Of course I do not live where it rains and snows for several months. Damp cold is bad I think.
My thermostat is set to 62 normally or 65 at the most. I would rather wear a sweater or some socks.
But I do have a small electric heater that i set up at night on the very lowest setting just to warm up the air a bit when thehamish and I sleep.

But several years ago when that awful hard freeze came down from Canada (18) I kept the heater on a bit higher so the inside pipes would not freeze. The outside ones are wrapped.

Stay Warm
cheers, parsnip

Mac n' Janet said...

We have electric central air and heat, plus fireplaces in 4 rooms. It usually doesn't get awfully cold here but when it does we use the heat. We have an electric blanket too and I nap with a heating pad. But the heat gets me worse than the cold so we use far more air conditioning than heat.

jinxxxygirl said...

Well like mac n' Janet we have electric central heat and air... and the heat gets to me far worse than the cold... so the air condition gets run quite alot in the summer... I put off turning it on for as long as i can because usually once its on its on for the summer.. Last year i didn't have to turn it on until June 1st... thats pretty good considering when we lived in Tx turning the air on in March was not unheard of..

Back to heat... okay central heat and air.. at night we turn our heat down to 60 .. We sleep on a full bed size heating pad NOT electric blankets... it was a suggestion from my sister in law and the best thing we have bought ourselves in years.. cost about $60. We turn it on about an hour before bed and has the bed nice and toasty...we turn it off once we crawl in and our combined body heat keeps us quite warm... During the day I run the heat about 64..and run it all day. We have two gas fireplaces but i don't run them often... I find they keep the room they are in quite warm but then the rest of the house feels cold.. Hugs! deb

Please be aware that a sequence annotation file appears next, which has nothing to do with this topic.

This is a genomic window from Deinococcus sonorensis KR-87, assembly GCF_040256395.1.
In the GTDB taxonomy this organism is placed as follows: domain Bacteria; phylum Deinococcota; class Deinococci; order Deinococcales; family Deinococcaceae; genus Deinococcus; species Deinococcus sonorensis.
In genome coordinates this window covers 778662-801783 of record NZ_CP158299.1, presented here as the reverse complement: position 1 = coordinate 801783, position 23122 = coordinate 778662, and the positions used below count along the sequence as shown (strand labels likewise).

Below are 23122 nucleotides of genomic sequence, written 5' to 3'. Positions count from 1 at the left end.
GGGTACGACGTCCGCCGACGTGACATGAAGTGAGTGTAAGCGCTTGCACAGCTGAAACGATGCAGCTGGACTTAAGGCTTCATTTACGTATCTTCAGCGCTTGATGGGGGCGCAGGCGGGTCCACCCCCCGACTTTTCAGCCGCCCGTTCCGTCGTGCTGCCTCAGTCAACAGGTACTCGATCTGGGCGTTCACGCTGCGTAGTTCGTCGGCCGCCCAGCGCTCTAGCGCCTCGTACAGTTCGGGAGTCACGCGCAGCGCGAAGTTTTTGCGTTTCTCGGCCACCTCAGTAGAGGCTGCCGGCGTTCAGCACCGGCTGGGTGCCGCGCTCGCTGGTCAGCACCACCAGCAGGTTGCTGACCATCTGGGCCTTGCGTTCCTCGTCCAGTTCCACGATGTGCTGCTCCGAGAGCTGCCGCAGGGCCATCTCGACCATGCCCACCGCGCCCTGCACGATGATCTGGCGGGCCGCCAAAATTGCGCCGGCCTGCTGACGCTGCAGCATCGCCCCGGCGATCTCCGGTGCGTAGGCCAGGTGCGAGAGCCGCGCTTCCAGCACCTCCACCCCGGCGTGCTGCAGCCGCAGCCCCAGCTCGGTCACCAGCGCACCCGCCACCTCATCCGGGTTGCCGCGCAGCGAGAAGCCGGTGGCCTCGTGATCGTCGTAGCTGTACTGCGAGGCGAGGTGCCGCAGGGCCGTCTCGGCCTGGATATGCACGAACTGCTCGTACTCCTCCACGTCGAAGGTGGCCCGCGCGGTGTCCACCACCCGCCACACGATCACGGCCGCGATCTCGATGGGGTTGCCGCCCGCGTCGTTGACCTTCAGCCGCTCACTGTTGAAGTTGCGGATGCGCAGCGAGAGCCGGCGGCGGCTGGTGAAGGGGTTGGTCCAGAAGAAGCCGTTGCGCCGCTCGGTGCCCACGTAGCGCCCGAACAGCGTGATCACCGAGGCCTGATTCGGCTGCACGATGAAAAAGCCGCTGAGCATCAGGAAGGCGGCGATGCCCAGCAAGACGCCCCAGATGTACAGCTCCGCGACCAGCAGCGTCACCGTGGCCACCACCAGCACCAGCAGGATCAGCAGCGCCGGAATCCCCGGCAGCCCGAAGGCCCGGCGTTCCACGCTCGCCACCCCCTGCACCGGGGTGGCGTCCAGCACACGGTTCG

krishna said...

We have central heating in our home.. we like central heating.. hopefully you will find a good solution very soon...

coffeeontheporchwithme said...

Central heating is pretty much a must, here. We turn it on usually in October, depending on when the cold sets in and it continues until roughly April, again it depends on the weather. We live in an old house (maybe about 115 years old) with high ceilings. It costs a mint to heat it. Husband keeps it cooler than I like it. Our upstairs rooms (bedrooms) are always much colder than the main floor. For very cold nights, we have electric space heaters to turn on in the bedrooms if necessary. I have been known to wear socks to bed. My feet and hands, (and arms) frequently feel cold. -Jenn

Cro Magnon said...

No central heating here, just fires and an electric blanket. I changed the Gas boiler in my Brighton house (which is let) and have just had to have major repairs done; it is just a few years old. They may be expensive, but they're certainly not made to last!

Rachel said...